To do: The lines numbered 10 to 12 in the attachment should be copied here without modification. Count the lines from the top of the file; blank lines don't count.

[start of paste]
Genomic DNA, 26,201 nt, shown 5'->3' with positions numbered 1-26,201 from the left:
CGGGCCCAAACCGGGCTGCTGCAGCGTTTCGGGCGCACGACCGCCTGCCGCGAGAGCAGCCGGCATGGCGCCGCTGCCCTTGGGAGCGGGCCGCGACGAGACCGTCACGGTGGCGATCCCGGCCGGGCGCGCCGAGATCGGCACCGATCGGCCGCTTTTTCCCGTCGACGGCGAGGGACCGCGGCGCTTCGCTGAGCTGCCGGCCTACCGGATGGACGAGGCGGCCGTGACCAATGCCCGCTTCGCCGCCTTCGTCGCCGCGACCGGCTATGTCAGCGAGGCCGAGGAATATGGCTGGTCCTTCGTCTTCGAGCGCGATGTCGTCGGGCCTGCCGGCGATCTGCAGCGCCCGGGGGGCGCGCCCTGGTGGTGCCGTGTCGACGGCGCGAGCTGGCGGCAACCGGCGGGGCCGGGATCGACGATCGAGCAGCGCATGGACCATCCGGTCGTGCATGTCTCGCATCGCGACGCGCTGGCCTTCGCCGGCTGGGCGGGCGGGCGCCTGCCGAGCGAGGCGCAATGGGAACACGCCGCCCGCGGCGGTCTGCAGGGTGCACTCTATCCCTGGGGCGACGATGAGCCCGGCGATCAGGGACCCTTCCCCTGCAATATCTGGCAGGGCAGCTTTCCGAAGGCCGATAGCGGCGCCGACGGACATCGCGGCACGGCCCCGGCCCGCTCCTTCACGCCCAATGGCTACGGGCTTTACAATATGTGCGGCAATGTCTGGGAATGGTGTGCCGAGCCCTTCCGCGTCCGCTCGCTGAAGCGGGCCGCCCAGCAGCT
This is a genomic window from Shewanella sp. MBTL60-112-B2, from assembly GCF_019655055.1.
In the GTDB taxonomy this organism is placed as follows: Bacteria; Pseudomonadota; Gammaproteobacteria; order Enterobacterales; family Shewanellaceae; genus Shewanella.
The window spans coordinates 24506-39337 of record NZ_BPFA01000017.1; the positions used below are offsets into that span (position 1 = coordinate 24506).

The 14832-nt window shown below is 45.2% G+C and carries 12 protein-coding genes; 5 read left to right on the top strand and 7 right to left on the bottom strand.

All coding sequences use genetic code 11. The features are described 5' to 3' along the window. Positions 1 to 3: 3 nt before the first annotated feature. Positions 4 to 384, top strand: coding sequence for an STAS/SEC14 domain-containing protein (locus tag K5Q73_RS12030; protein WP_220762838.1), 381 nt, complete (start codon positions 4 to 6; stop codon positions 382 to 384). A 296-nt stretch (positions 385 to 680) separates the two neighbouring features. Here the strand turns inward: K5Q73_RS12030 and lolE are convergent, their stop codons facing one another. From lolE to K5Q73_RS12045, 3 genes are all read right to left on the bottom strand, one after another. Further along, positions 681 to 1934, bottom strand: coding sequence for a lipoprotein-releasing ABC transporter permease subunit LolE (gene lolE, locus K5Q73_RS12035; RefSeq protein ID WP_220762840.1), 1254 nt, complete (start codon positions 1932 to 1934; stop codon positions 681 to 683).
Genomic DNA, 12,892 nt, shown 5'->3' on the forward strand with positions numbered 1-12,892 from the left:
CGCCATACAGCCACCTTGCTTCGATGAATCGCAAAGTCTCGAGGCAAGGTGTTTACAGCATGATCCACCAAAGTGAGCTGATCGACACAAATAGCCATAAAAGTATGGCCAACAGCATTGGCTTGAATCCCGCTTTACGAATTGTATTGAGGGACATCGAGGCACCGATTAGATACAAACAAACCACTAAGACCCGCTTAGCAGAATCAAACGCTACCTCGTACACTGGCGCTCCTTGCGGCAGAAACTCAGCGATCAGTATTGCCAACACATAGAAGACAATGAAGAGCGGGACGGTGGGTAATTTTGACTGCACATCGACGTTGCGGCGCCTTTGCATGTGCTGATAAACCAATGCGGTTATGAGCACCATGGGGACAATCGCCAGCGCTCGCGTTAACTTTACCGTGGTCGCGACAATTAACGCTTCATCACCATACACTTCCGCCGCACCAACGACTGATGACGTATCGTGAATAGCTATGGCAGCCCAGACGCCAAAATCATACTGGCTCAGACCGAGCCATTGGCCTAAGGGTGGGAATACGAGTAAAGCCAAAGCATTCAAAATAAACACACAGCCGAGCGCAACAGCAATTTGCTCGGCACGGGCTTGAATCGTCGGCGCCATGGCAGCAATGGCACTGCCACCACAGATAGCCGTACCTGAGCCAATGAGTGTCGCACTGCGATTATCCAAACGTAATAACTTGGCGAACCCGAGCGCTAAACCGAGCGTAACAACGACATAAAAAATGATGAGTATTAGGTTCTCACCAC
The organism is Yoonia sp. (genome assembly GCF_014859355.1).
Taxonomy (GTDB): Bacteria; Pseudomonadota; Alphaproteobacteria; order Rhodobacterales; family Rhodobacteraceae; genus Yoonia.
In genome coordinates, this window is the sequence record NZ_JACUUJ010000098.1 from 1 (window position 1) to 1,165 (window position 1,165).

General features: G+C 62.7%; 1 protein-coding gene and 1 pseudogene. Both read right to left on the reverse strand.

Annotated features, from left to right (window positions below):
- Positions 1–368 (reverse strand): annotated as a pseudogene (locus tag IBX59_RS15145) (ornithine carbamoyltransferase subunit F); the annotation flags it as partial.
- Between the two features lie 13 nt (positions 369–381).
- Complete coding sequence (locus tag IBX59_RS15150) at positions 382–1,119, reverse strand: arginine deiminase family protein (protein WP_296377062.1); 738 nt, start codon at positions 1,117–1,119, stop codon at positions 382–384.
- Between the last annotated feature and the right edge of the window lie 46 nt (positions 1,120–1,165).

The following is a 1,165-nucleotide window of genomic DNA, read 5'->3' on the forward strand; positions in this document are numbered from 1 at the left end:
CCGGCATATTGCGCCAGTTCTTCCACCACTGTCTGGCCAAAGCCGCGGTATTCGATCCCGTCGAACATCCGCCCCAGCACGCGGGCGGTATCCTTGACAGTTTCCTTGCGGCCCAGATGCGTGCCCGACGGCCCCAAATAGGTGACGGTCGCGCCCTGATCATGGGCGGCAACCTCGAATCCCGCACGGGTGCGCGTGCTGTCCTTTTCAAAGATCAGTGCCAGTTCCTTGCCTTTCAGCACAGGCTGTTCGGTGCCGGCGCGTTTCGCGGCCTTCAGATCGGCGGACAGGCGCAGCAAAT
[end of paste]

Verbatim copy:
The organism is Yoonia sp. (genome assembly GCF_014859355.1).
Taxonomy (GTDB): Bacteria; Pseudomonadota; Alphaproteobacteria; order Rhodobacterales; family Rhodobacteraceae; genus Yoonia.
In genome coordinates, this window is the sequence record NZ_JACUUJ010000098.1 from 1 (window position 1) to 1,165 (window position 1,165).